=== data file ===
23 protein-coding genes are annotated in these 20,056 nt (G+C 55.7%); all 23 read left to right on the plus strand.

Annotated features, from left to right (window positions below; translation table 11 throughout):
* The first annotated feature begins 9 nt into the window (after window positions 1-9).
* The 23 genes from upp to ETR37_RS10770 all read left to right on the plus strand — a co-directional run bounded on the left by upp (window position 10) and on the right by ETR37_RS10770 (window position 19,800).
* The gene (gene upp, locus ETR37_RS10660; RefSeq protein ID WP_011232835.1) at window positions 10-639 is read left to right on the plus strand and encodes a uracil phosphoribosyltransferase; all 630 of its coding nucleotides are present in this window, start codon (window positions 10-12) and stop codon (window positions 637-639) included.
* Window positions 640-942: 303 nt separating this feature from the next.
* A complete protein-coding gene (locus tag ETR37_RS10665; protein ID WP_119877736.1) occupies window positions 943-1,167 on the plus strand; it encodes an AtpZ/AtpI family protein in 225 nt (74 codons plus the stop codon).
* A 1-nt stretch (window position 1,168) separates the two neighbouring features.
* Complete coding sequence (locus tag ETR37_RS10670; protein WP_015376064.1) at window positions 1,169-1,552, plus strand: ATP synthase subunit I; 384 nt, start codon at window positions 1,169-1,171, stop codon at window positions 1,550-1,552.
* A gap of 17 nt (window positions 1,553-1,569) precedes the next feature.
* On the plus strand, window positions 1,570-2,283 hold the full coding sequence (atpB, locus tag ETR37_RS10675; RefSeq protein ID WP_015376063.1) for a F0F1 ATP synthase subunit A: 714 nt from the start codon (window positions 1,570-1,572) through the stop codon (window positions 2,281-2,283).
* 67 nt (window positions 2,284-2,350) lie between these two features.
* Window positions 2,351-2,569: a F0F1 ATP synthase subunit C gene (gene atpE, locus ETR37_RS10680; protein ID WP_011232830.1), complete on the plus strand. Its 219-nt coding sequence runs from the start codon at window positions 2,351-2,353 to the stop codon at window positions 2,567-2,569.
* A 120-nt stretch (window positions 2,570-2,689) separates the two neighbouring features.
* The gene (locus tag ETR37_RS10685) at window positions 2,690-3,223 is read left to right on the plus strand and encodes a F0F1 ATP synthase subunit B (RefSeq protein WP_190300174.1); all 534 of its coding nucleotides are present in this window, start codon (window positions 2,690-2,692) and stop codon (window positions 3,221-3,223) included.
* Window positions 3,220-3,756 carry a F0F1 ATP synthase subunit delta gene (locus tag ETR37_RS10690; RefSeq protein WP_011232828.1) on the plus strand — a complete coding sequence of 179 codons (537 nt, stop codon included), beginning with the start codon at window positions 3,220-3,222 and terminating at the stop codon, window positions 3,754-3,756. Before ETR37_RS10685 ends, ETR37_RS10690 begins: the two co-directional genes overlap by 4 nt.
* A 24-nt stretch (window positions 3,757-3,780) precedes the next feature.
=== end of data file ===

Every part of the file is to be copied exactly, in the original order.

23 protein-coding genes are annotated in these 20,056 nt (G+C 55.7%); all 23 read left to right on the plus strand.

Annotated features, from left to right (window positions below; translation table 11 throughout):
* The first annotated feature begins 9 nt into the window (after window positions 1-9).
* The 23 genes from upp to ETR37_RS10770 all read left to right on the plus strand — a co-directional run bounded on the left by upp (window position 10) and on the right by ETR37_RS10770 (window position 19,800).
* The gene (gene upp, locus ETR37_RS10660; RefSeq protein ID WP_011232835.1) at window positions 10-639 is read left to right on the plus strand and encodes a uracil phosphoribosyltransferase; all 630 of its coding nucleotides are present in this window, start codon (window positions 10-12) and stop codon (window positions 637-639) included.
* Window positions 640-942: 303 nt separating this feature from the next.
* A complete protein-coding gene (locus tag ETR37_RS10665; protein ID WP_119877736.1) occupies window positions 943-1,167 on the plus strand; it encodes an AtpZ/AtpI family protein in 225 nt (74 codons plus the stop codon).
* A 1-nt stretch (window position 1,168) separates the two neighbouring features.
* Complete coding sequence (locus tag ETR37_RS10670; protein WP_015376064.1) at window positions 1,169-1,552, plus strand: ATP synthase subunit I; 384 nt, start codon at window positions 1,169-1,171, stop codon at window positions 1,550-1,552.
* A gap of 17 nt (window positions 1,553-1,569) precedes the next feature.
* On the plus strand, window positions 1,570-2,283 hold the full coding sequence (atpB, locus tag ETR37_RS10675; RefSeq protein ID WP_015376063.1) for a F0F1 ATP synthase subunit A: 714 nt from the start codon (window positions 1,570-1,572) through the stop codon (window positions 2,281-2,283).
* 67 nt (window positions 2,284-2,350) lie between these two features.
* Window positions 2,351-2,569: a F0F1 ATP synthase subunit C gene (gene atpE, locus ETR37_RS10680; protein ID WP_011232830.1), complete on the plus strand. Its 219-nt coding sequence runs from the start codon at window positions 2,351-2,353 to the stop codon at window positions 2,567-2,569.
* A 120-nt stretch (window positions 2,570-2,689) separates the two neighbouring features.
* The gene (locus tag ETR37_RS10685) at window positions 2,690-3,223 is read left to right on the plus strand and encodes a F0F1 ATP synthase subunit B (RefSeq protein WP_190300174.1); all 534 of its coding nucleotides are present in this window, start codon (window positions 2,690-2,692) and stop codon (window positions 3,221-3,223) included.
* Window positions 3,220-3,756 carry a F0F1 ATP synthase subunit delta gene (locus tag ETR37_RS10690; RefSeq protein WP_011232828.1) on the plus strand — a complete coding sequence of 179 codons (537 nt, stop codon included), beginning with the start codon at window positions 3,220-3,222 and terminating at the stop codon, window positions 3,754-3,756. Before ETR37_RS10685 ends, ETR37_RS10690 begins: the two co-directional genes overlap by 4 nt.
* A 24-nt stretch (window positions 3,757-3,780) precedes the next feature.